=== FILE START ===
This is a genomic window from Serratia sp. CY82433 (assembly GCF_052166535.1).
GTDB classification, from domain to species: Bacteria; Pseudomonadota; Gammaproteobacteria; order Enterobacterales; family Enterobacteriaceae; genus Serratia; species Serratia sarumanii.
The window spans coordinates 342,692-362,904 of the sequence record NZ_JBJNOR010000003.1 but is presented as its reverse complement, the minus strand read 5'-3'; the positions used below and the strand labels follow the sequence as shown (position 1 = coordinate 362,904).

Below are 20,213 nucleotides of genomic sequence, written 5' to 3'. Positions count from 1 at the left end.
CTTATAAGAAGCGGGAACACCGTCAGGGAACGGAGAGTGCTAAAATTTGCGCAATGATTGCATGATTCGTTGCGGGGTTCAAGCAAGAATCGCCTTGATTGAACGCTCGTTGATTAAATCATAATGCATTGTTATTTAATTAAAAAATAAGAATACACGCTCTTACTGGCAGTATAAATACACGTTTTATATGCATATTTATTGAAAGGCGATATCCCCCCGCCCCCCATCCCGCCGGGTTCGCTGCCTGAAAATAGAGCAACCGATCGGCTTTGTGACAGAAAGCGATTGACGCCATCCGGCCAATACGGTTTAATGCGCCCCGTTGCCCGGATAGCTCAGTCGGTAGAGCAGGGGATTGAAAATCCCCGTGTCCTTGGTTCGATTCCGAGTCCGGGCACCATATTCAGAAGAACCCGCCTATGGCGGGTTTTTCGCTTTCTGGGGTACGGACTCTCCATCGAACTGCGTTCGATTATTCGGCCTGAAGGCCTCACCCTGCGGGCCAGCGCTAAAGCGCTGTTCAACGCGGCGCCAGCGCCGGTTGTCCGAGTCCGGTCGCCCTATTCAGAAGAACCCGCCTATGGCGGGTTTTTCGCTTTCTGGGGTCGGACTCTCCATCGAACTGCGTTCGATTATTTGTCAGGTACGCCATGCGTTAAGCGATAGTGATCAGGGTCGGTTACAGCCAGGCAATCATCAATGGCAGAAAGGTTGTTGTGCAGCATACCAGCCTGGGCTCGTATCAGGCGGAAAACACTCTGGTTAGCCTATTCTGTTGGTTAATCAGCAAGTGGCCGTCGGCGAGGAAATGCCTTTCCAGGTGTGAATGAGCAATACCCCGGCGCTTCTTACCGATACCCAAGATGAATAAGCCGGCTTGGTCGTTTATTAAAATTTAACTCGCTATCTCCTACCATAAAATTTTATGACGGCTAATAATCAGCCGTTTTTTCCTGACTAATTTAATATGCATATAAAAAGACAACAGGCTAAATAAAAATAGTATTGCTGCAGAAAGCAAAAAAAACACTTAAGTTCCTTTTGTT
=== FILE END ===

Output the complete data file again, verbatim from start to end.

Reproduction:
This is a genomic window from Serratia sp. CY82433 (assembly GCF_052166535.1).
GTDB classification, from domain to species: Bacteria; Pseudomonadota; Gammaproteobacteria; order Enterobacterales; family Enterobacteriaceae; genus Serratia; species Serratia sarumanii.
The window spans coordinates 342,692-362,904 of the sequence record NZ_JBJNOR010000003.1 but is presented as its reverse complement, the minus strand read 5'-3'; the positions used below and the strand labels follow the sequence as shown (position 1 = coordinate 362,904).

Below are 20,213 nucleotides of genomic sequence, written 5' to 3'. Positions count from 1 at the left end.
CTTATAAGAAGCGGGAACACCGTCAGGGAACGGAGAGTGCTAAAATTTGCGCAATGATTGCATGATTCGTTGCGGGGTTCAAGCAAGAATCGCCTTGATTGAACGCTCGTTGATTAAATCATAATGCATTGTTATTTAATTAAAAAATAAGAATACACGCTCTTACTGGCAGTATAAATACACGTTTTATATGCATATTTATTGAAAGGCGATATCCCCCCGCCCCCCATCCCGCCGGGTTCGCTGCCTGAAAATAGAGCAACCGATCGGCTTTGTGACAGAAAGCGATTGACGCCATCCGGCCAATACGGTTTAATGCGCCCCGTTGCCCGGATAGCTCAGTCGGTAGAGCAGGGGATTGAAAATCCCCGTGTCCTTGGTTCGATTCCGAGTCCGGGCACCATATTCAGAAGAACCCGCCTATGGCGGGTTTTTCGCTTTCTGGGGTACGGACTCTCCATCGAACTGCGTTCGATTATTCGGCCTGAAGGCCTCACCCTGCGGGCCAGCGCTAAAGCGCTGTTCAACGCGGCGCCAGCGCCGGTTGTCCGAGTCCGGTCGCCCTATTCAGAAGAACCCGCCTATGGCGGGTTTTTCGCTTTCTGGGGTCGGACTCTCCATCGAACTGCGTTCGATTATTTGTCAGGTACGCCATGCGTTAAGCGATAGTGATCAGGGTCGGTTACAGCCAGGCAATCATCAATGGCAGAAAGGTTGTTGTGCAGCATACCAGCCTGGGCTCGTATCAGGCGGAAAACACTCTGGTTAGCCTATTCTGTTGGTTAATCAGCAAGTGGCCGTCGGCGAGGAAATGCCTTTCCAGGTGTGAATGAGCAATACCCCGGCGCTTCTTACCGATACCCAAGATGAATAAGCCGGCTTGGTCGTTTATTAAAATTTAACTCGCTATCTCCTACCATAAAATTTTATGACGGCTAATAATCAGCCGTTTTTTCCTGACTAATTTAATATGCATATAAAAAGACAACAGGCTAAATAAAAATAGTATTGCTGCAGAAAGCAAAAAAAACACTTAAGTTCCTTTTGTT